What We're All About

CU Students have teamed together this year to learn through exploration how to manipulate many different instructional technologies. In time we hope to branch out and share our knowledge with other educators and peers.
We'd like to serve as a resource to our fellow future educators and professors of Education who would like to put that SmartBoard to use in their classroom, or learn how to use podcasts in the classroom as tools for parent involvement or student assessments. The possibilities are endless!
Your local Clemson Geek Squad


Virtual Museums

After having my socks blown off by how easy and impressive the virtual museums are, I decided to use it with my 2nd graders this week. We are studying the regions of the United States (tied in with tall tales). I figured, "If you can't be there in person, what better way to see New England than to take a virtual tour of it, right?!" I was so pumped...

And then the lesson crashed and burned.

The students were so bored. It really felt like I was taking highschool students through a museum that they had no desire to tour. It didn't matter that there were cool links throughout the powerpoint. It didn't matter that I had spent over an hour looking for interesting photos that captured the essence of New England.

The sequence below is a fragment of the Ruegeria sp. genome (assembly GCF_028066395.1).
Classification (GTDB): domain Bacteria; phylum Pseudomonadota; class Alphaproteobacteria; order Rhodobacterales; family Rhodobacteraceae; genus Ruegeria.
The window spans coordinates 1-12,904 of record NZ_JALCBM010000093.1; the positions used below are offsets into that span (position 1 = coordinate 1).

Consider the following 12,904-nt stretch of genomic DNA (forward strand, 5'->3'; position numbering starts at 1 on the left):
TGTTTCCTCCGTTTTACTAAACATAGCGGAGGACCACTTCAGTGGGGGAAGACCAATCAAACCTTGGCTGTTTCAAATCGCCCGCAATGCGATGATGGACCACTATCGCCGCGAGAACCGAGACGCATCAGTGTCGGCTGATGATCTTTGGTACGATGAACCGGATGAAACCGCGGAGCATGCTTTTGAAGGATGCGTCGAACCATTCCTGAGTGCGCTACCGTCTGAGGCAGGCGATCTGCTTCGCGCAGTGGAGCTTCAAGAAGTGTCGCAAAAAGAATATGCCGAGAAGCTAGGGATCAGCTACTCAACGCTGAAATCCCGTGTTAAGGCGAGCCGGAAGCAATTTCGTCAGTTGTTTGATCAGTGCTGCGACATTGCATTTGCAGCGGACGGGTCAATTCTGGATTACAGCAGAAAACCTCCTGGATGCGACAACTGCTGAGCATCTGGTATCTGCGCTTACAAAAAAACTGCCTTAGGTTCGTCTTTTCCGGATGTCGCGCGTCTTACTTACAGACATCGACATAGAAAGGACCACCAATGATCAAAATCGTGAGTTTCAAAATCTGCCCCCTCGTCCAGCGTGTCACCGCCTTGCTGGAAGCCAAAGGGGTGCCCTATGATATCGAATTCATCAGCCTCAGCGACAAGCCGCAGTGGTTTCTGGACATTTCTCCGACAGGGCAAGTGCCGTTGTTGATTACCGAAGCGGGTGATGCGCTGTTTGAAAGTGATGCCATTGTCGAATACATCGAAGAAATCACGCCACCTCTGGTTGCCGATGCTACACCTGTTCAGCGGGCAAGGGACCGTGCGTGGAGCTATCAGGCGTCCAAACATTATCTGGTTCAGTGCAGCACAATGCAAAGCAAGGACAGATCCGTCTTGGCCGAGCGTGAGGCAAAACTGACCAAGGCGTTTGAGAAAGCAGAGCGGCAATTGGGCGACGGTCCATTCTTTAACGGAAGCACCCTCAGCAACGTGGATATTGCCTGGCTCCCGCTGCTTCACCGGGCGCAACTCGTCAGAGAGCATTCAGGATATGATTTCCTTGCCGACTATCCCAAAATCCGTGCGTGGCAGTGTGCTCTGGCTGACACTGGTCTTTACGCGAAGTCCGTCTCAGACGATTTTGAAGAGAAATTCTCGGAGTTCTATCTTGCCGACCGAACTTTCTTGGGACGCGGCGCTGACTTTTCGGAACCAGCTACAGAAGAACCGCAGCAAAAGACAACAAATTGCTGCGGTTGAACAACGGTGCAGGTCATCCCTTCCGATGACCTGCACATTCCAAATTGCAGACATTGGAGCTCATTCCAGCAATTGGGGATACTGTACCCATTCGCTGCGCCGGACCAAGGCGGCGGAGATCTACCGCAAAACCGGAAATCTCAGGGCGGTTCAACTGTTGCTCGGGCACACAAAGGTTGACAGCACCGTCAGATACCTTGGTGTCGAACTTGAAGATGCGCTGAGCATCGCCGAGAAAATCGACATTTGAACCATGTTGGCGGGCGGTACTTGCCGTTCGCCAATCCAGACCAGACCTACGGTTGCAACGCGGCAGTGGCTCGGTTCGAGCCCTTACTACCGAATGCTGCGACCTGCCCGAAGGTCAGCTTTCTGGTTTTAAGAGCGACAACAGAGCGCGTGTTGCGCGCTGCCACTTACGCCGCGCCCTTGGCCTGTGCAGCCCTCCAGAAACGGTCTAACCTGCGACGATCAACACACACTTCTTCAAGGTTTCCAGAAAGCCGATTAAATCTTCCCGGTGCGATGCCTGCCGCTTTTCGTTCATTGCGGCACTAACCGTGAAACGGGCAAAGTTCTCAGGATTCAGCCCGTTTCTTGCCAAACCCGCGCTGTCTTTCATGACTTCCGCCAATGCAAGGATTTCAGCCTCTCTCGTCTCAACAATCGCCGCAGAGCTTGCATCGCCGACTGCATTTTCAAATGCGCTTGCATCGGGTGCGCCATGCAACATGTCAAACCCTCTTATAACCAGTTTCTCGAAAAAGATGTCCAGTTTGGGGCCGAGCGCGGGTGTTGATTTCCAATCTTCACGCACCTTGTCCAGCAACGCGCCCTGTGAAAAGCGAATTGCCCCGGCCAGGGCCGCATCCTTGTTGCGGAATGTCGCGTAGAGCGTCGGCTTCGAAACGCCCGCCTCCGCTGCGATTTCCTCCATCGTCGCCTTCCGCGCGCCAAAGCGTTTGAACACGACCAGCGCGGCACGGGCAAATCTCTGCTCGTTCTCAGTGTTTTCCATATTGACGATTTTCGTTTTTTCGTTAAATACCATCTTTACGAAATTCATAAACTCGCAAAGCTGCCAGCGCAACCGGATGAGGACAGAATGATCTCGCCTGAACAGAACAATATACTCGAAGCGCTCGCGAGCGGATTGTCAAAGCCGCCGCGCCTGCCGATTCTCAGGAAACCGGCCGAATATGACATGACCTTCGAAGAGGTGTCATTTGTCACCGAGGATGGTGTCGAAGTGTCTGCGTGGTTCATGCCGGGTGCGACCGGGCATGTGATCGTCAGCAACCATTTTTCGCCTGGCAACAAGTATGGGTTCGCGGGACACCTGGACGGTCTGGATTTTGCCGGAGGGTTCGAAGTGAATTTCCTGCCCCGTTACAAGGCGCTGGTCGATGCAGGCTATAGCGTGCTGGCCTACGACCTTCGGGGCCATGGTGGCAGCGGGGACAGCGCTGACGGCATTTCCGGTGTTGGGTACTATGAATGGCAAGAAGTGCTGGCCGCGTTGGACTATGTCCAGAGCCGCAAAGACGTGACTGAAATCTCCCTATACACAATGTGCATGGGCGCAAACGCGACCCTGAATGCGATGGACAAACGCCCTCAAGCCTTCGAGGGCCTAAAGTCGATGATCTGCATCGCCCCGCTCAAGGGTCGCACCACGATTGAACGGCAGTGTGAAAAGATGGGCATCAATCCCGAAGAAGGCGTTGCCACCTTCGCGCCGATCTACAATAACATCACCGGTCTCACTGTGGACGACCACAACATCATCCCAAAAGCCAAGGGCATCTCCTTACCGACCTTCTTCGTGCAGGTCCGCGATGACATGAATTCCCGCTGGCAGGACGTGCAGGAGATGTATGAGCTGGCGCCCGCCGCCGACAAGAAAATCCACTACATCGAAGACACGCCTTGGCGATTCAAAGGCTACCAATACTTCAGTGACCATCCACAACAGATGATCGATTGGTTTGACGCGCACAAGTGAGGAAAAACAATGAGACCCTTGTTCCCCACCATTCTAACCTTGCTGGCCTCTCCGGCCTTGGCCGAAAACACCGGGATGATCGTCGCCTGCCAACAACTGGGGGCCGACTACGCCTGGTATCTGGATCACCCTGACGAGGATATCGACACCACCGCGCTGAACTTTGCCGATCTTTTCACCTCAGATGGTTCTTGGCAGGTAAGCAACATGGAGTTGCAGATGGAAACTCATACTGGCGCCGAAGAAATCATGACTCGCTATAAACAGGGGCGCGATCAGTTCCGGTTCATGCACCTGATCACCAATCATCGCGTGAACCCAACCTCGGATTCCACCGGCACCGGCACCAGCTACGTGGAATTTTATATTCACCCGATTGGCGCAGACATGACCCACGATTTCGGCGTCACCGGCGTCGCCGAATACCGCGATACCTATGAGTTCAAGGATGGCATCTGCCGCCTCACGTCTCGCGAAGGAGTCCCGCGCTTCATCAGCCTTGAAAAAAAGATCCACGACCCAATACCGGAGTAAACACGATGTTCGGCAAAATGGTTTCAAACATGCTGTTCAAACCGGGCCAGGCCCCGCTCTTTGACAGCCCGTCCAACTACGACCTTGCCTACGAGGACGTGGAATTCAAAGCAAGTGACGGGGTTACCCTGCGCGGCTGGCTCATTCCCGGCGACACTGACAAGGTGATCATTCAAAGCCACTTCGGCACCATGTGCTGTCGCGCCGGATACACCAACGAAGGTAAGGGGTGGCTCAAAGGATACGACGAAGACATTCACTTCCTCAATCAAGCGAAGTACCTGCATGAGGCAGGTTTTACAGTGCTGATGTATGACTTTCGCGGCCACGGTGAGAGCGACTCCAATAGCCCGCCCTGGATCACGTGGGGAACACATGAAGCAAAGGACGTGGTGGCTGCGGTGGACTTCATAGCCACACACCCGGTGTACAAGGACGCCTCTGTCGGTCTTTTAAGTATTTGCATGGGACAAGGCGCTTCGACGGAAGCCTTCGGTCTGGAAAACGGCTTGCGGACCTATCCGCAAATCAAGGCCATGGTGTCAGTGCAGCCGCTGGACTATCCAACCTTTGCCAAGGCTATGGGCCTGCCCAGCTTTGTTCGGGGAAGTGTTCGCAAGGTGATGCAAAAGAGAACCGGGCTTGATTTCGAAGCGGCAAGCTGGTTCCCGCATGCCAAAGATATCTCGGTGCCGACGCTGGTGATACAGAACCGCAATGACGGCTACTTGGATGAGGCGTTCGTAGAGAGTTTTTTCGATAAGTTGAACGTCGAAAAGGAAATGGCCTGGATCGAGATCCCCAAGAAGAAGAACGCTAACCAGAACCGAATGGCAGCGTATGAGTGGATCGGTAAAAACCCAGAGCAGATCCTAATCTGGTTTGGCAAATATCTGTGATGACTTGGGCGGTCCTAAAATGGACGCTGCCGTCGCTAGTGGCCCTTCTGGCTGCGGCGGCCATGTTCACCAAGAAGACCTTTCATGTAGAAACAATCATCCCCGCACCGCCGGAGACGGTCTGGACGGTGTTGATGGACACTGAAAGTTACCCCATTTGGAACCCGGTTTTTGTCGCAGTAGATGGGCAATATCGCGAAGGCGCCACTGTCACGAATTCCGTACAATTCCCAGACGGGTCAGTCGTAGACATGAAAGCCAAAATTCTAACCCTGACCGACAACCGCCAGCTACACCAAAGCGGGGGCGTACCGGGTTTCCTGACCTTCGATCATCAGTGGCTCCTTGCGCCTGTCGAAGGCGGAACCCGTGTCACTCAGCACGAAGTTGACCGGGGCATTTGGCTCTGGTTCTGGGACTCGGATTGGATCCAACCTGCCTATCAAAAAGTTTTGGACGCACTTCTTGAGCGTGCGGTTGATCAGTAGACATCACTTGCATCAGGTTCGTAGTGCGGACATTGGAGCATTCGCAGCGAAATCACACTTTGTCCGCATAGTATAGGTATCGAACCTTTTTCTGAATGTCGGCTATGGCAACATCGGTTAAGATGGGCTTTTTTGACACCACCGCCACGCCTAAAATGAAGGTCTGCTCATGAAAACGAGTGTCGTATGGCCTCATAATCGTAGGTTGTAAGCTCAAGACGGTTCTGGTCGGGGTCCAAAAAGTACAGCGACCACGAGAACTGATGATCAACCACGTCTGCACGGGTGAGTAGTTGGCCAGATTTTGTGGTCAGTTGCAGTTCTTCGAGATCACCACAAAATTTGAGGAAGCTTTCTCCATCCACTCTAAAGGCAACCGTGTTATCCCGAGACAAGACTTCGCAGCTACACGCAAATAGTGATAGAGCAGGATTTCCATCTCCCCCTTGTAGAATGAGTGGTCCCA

Come to find out, some of my second graders have never even been to a museum in their lives.

Why would they be interested to tour a virtual museum when they have never even seen a been in a real museum before. I'm realizing that 2nd graders need hands-on activities along with photos, but what activities exactly?

I'm not going to give up on using the virtual museums though. Our next region is the southeast. Does anyone have any suggestions how I can help the children take ownership of these museums as we tour them?

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